The cat ramps it up a notch and starts climbing the blinds, which was really funny until I remembered I’m a responsible adult with a baby now, and the cat could pull the blinds down or break a bone if it fell. So I hand baby to James and try to pull the cat off, who clings to the blinds for dear life. We did laugh a lot here – somewhat hysterically – realising just how out of our depth we were in this entire situation. Even the baby was smiling. Everything was wonderful for a brief moment, until the cat jumped up again knocking something over, the baby starts crying and throwing his dummy on the floor and we’re straight back into operation try to settle baby mode. We speculate whether he may need water or milk or a nappy change. I google ‘how to change a nappy’ and scorn myself again for clearly not possessing the in-built maternal instinct I assumed would just be there. I text my friend who I suspected would still be up with her baby, asking how do I know if an 8 month old wants water. Said friend calls me and gives me tonnes of advice about follow on milk and sterilizers and teats and machinery. I am completely overwhelmed at this point and as if it weren’t apparent before, I realise how utterly hopeless we are at this whole ‘having a baby’ thing. I wonder why on Earth I was so naive to think we could do this and feel like crying out of resignation.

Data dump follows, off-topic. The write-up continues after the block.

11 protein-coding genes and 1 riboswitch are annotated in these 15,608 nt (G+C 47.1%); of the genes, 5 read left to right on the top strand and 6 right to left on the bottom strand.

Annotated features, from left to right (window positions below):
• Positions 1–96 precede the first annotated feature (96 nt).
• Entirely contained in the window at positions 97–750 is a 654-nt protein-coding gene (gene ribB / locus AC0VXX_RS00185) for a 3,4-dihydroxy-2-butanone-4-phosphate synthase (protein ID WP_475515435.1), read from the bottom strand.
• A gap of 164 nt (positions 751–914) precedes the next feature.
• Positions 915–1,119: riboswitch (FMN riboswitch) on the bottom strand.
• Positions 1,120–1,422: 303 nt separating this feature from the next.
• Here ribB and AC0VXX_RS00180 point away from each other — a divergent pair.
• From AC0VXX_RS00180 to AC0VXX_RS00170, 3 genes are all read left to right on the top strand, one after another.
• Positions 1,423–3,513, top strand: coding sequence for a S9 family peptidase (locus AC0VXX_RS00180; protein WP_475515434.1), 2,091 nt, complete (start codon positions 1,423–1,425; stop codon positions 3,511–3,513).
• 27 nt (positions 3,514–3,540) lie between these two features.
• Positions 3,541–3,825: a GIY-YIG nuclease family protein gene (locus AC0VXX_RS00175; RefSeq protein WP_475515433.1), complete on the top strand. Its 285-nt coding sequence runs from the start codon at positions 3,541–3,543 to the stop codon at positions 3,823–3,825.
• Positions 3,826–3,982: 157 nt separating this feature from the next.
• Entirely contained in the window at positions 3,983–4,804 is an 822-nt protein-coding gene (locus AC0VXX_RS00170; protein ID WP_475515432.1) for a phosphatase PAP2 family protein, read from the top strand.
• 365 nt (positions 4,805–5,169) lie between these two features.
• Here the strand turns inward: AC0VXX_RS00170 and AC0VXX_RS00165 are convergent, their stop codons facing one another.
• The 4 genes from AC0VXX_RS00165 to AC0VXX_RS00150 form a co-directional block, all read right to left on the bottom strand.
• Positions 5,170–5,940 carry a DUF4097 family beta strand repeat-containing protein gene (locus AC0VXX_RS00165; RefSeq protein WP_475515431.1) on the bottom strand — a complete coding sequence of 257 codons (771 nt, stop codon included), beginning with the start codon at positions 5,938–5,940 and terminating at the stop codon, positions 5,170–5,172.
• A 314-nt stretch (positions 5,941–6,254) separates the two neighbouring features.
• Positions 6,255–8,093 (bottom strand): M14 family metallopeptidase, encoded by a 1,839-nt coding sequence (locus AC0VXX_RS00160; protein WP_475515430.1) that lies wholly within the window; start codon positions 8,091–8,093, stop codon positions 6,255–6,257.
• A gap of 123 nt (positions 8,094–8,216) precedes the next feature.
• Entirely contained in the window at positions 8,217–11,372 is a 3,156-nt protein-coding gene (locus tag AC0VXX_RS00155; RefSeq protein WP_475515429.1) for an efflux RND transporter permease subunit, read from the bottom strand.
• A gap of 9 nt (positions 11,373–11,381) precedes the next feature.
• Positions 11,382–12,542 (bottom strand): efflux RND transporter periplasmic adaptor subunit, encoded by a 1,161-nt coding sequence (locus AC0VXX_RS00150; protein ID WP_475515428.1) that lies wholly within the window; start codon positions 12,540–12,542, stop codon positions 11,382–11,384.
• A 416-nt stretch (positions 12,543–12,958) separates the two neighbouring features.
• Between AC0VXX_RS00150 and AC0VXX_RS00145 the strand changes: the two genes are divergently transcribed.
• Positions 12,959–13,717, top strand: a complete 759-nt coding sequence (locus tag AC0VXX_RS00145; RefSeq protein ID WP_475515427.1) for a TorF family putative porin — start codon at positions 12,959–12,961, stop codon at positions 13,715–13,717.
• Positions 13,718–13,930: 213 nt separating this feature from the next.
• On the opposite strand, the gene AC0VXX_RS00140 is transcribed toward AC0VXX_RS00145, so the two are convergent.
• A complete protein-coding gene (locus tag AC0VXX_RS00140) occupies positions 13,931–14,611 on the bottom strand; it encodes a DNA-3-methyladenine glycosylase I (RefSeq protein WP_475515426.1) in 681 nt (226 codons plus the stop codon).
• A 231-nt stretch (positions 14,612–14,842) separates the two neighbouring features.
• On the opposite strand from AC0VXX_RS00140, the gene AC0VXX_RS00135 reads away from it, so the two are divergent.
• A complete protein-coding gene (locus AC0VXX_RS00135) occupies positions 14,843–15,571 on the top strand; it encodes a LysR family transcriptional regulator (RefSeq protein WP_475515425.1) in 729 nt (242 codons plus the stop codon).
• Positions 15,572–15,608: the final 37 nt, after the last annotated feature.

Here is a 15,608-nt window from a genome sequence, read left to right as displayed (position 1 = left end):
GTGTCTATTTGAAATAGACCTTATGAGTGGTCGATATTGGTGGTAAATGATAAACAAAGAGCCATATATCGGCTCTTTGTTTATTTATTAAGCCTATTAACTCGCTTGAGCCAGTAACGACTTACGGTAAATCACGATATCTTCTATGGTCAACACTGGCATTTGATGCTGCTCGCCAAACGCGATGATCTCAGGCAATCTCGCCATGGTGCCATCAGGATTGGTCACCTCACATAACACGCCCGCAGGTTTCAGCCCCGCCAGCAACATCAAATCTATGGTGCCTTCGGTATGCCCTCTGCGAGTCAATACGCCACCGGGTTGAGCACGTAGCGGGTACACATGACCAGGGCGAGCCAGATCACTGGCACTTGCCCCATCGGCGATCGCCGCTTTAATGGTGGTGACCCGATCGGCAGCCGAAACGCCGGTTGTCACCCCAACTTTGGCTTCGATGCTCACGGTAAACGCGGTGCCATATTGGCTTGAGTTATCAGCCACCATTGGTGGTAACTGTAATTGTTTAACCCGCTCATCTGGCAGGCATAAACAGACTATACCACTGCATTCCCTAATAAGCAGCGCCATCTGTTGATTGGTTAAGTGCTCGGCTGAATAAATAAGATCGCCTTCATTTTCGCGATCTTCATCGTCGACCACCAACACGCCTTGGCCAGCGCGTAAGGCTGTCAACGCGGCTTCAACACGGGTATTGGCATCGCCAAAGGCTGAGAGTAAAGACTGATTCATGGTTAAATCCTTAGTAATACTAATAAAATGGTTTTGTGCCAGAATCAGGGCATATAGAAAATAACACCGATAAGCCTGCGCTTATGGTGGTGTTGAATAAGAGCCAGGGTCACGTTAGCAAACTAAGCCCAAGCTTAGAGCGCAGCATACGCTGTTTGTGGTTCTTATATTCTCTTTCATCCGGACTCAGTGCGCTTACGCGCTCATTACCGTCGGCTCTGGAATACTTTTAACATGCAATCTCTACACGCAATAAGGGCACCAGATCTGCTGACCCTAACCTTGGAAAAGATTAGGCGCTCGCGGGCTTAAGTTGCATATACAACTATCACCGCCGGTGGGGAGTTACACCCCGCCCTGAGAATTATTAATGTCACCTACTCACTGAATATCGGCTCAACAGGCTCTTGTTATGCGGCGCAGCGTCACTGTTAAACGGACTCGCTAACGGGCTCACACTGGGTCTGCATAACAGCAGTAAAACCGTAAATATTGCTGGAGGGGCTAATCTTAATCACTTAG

But then my Brother and Sister in law return home, and whilst laughing and commenting that I look awful, point out that he is perfectly OK and has cried because that’s what babies do. I realise that despite him being upset, the feeling of our nephew snuggling into me and calming down when usually he hates my face made me feel so warm and fuzzy inside.To see James doing such a great job being so calm, patient and loving with his nephew made my heart melt. Maybe that’s the maternal instinct I hear about. Maybe not everybody starts off as a pro. Maybe everybody during their first experience with a baby is just trying to find their way through. I love getting one to one time with our niece (who was in bed the entire time!) and nephew, and whilst I was a nervous, inexperienced wreck, I suppose everybody has to start somewhere! And whilst both of us may currently be the most inexperienced and useless babysitters of all time, the chaos was worth it and I’d do it again in a heartbeat.

I take my hat off to all you parents and carers out there, you truly are superheroes.